What's With the Ring Radiator Tweeter?

I see the new and somewhat new Sonus Fabers using ring radiators along with some other companies (I think Onix does, too). What is this tweeter and why Sonus is going with it? I think I read in a thread here somewhere that the radiator is a little sterile sounding. I only heard it on the Sonus Cremona stand mount and (with all Linn equipment) it did sound kind of peaky, like maybe too much info being too prominent.
Are you talking about the true (?Vifa or Scan Speak I think) Revelator ring radiator? If so you are refering to a very highly regarded and well made tweeter which will respond differently to the electronics and enclosures used. They are very clean and can be extraordinarily musical. I have heard the real thing many times. Ring radiator simpy refers to to design which has been cloned and imitated of course more cheaply so be careful about the tweeter you are listening to before making any judgements.
BTW The first time that expression was used goes back to some 50s designs I know because I have compression tweeters with aluminum "ring radiator" housings from 1959.
I'm not sure which one(s) are used by Sonus Faber but I'm curious as to the design, how they are constructed, etc. Also curious as to any experience with them in specific speakers.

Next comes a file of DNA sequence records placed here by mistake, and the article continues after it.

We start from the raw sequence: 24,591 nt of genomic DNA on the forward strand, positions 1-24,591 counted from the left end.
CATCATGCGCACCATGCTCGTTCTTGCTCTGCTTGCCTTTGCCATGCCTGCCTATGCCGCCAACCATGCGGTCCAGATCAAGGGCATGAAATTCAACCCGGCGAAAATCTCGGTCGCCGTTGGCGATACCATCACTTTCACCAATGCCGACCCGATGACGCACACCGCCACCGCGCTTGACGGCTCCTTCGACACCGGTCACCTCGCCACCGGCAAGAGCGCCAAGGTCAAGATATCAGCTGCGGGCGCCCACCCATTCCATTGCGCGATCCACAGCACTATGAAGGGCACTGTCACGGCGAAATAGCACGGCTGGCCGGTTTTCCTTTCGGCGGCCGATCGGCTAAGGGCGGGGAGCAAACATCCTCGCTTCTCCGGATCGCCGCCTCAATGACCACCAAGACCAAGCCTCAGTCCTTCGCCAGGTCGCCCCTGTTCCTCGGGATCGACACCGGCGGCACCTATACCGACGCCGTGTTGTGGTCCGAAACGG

Yea I know that tweeter it is used in may hi endspeaker assembly companys like Wilson,Krell,Von Schweikert the list goes on & on. Mostly companys that cant make there own speakers. never the less it is a good tweeter.
Von Schweikert also uses it. From their website...

Due to new developments in transducer design, VSA has announced a highly improved version of their classic VR-4 Gen III model. The new Special Edition model utilizes a new dual-ring radiator, an extraordinary breakthrough in tweeter technology from Denmark. This new "dual-ring" design eliminates the tradeoff between low mass and rigidity, i.e., the problematical diaphragm flex causing distortion. This new tweeter operates from 500Hz to 40,000 cycles per second, with negligible distortion. In fact, it sounds more like a ribbon than a dome tweeter, but power handling and dispersion characteristics are state-of-the-art, correcting the problems found in flimsy ribbons. Although it is trite to say that this new tweeter will allow you to hear things in your recordings that you have never noticed, that is the only way to properly describe the sensation of hearing the Special Edition for the first time! Clarity is achieved not by excess treble energy or amplification of harmonics, but by dramatic reduction in distortion and phase shift.
That certainly provides a lot of info, but I wonder if anyone knows what material(s) are used in making them. I've always been a big believer that materials always inpart their own sound in speakers - metal tends to sound like metal, plastic to sound like plastic, etc. That's why I've liked silk tweeters and carbon fiber woofers. What exactly is the sound of silk or carbon fiber?